As this author, and 10,000+ other attendees were reminded yesterday at Day One of the BlackHat USA 2018 conference in Las Vegas, Nevada, cybersecurity (and data protection) has extended beyond a technical issue to encompass one of the most pressing social and political problems in the world today. For those technical specialists who create, maintain and secure the digital space in which we not only conduct business, but also live a significant portion of our lives, the message was clear: only by collaborating with other leaders in this industry, and thinking strategically about long-term goals, will we move beyond mere “fixes” and achieve lasting solutions to the security problems plaguing cyberspace.
Thankfully, that message was more than mere words; collaboration is becoming the new norm not only among the countless technicians who are eager to share data regarding discovered vulnerabilities and proposed solutions, but among the industry giants, like Google and Microsoft, who reported their behind-the-scenes collaboration to devise patches to the Spectre and Meltdown security bugs uncovered last year and even the United States Government, whose Department of Commerce has reinvigorated its multistakeholder working groups to tackle issues like software component transparency.
I am happy to report, therefore, that the state of cybersecurity is not entirely the doomsday scenario generally reported, but, as the industry comes of age, its leaders have a remarkably clear vision of creating a secure cyberspace not simply for our employers, friends and families, but for the future of mankind, where long term collaborative strategic planning is the rule, and not merely the exception.
Likewise, despite the widespread anxiety over the GDPR in recent months, many fellow attendees applauded the EU’s goal of implementing data protection by design (and as a default), as well as the jurisprudential notion of vesting rights to personal data in the data subjects themselves. Many were also encouraged by the general proposition that the personal data composing our digital identities is entitled to the highest levels of legal protection, as suggested in the Supreme Court’s recent decision in Carpenter. As one presenter from the Department of Justice commented, historically, the privacy of the home was entitled to the apex of constitutional protections; now, we are seeing those protections extended to the internet-connected devices that have become an integral part of our lives.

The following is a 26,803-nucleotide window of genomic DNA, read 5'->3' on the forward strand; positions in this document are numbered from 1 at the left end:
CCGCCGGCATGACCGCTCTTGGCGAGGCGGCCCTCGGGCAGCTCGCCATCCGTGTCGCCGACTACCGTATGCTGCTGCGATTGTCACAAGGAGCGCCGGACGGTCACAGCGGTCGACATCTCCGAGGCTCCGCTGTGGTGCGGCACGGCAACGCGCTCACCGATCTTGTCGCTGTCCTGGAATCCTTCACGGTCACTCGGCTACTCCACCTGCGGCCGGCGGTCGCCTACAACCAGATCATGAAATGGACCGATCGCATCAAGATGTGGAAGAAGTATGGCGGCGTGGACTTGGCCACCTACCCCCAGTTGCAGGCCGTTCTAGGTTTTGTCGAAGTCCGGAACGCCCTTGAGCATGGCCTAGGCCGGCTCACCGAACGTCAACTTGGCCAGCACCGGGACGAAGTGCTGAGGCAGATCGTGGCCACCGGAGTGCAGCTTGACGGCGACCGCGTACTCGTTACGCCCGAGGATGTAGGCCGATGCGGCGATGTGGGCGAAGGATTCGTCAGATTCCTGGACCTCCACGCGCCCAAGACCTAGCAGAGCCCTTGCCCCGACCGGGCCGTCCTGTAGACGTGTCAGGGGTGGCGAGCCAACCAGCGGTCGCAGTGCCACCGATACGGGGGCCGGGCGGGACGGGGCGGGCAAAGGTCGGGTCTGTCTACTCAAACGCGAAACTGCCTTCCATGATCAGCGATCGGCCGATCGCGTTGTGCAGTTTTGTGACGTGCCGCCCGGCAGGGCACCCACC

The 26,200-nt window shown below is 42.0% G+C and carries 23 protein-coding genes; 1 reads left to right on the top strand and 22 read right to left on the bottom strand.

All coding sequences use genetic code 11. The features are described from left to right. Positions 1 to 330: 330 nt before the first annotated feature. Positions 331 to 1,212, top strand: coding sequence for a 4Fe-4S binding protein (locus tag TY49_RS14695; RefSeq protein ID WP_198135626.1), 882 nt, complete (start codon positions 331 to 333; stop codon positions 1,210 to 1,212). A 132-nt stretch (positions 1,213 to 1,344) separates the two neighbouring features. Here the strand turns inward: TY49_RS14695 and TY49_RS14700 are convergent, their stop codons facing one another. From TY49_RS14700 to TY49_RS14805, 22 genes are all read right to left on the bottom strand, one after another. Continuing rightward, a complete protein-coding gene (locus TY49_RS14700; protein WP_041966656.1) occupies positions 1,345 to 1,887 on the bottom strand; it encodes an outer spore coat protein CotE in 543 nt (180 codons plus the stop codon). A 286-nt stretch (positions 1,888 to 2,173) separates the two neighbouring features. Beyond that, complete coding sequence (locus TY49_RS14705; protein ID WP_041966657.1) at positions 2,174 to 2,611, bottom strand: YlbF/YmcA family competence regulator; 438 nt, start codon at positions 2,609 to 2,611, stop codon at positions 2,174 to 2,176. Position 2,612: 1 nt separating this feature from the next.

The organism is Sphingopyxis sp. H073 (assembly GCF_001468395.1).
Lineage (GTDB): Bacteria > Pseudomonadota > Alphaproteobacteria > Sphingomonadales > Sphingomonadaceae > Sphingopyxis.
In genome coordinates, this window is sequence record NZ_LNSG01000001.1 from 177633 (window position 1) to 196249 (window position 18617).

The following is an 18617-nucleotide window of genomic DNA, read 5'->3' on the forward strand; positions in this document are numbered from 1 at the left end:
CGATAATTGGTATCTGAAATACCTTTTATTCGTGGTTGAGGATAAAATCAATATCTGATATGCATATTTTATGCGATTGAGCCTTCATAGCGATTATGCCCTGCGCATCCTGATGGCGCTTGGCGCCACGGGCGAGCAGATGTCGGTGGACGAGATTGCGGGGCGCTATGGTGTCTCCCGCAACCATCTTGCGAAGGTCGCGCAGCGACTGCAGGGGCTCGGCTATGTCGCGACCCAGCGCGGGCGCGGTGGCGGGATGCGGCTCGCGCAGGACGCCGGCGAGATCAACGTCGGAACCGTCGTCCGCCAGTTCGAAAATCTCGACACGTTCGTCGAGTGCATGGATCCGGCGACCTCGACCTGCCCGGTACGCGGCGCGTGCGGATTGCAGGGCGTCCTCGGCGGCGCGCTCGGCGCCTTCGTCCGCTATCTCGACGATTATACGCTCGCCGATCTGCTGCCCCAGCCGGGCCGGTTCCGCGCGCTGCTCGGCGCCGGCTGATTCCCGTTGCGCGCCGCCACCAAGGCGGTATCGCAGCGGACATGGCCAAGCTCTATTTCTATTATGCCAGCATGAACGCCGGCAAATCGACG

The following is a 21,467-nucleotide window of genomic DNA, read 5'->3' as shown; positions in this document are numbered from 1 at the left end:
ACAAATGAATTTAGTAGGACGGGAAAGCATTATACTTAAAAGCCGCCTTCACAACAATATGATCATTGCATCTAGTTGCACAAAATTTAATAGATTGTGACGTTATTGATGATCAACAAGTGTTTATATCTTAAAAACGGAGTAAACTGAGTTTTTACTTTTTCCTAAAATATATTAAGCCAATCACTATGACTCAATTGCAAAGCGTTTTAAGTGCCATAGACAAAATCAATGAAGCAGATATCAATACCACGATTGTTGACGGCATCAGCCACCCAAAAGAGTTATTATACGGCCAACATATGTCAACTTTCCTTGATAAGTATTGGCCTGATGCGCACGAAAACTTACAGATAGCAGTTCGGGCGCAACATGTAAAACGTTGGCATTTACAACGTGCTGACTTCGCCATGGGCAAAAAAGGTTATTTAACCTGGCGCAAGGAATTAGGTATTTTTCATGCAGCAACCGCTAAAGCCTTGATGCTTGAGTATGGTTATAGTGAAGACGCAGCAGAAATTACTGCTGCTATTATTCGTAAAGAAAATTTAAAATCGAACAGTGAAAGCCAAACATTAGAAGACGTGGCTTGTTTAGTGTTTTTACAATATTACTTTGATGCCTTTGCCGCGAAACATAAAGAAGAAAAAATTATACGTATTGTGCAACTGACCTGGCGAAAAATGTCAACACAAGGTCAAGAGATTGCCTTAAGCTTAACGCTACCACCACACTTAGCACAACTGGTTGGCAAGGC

Of particular interest was the creation of FirstNet for emergency responders across the United States, a brand new Class Band 14 network “designed to be reliable, functional, safe and secure, and provide optimal levels of operational capability at all times”. Through FirstNet, first responders are “guaranteed priority and preemption over a secure, robust network dedicated to them. Priority and preemption allow first responders to communicate without interruption over an ‘always-on’ network. Public safety entities using FirstNet can also boost priority levels in emergencies, keeping their first responder teams connected when lives depend on it.” Undeniably, such advances would be impossible absent the long term strategic and collaborative planning championed at this year’s event.
Of course, threats persist, including to the many industrial systems controlling critical infrastructure that utilize remarkably vulnerable components, and are becoming increasingly complicated, like the rise of Remote Online Social Engineering (ROSE) attacks, but, at least for today, the outlook seems brighter than otherwise reported. With time, and under the direction of the technical leaders who volunteer a remarkable portion of their talents and resources, an increasingly secure cyberspace seems within our reach.